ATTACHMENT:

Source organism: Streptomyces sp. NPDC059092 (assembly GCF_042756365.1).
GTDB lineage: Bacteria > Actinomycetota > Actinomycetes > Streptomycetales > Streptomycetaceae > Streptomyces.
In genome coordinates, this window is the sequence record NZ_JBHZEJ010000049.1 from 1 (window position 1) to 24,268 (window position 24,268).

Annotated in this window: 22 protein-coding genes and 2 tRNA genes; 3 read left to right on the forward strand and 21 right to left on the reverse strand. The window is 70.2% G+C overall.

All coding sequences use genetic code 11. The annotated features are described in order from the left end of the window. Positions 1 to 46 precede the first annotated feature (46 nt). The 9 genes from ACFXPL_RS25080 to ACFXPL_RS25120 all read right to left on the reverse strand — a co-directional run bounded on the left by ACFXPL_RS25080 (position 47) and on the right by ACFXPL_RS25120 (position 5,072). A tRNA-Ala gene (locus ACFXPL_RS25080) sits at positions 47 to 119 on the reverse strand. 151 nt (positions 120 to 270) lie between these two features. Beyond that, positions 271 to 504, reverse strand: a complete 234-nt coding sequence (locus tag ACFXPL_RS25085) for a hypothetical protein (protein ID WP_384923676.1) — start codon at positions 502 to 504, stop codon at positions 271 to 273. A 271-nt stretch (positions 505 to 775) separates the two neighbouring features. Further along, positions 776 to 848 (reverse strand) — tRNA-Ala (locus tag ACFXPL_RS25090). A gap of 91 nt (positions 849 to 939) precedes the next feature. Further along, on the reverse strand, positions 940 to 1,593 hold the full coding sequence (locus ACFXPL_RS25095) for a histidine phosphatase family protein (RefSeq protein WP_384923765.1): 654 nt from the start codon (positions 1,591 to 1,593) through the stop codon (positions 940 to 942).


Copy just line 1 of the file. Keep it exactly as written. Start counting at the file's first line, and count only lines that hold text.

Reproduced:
Source organism: Streptomyces sp. NPDC059092 (assembly GCF_042756365.1).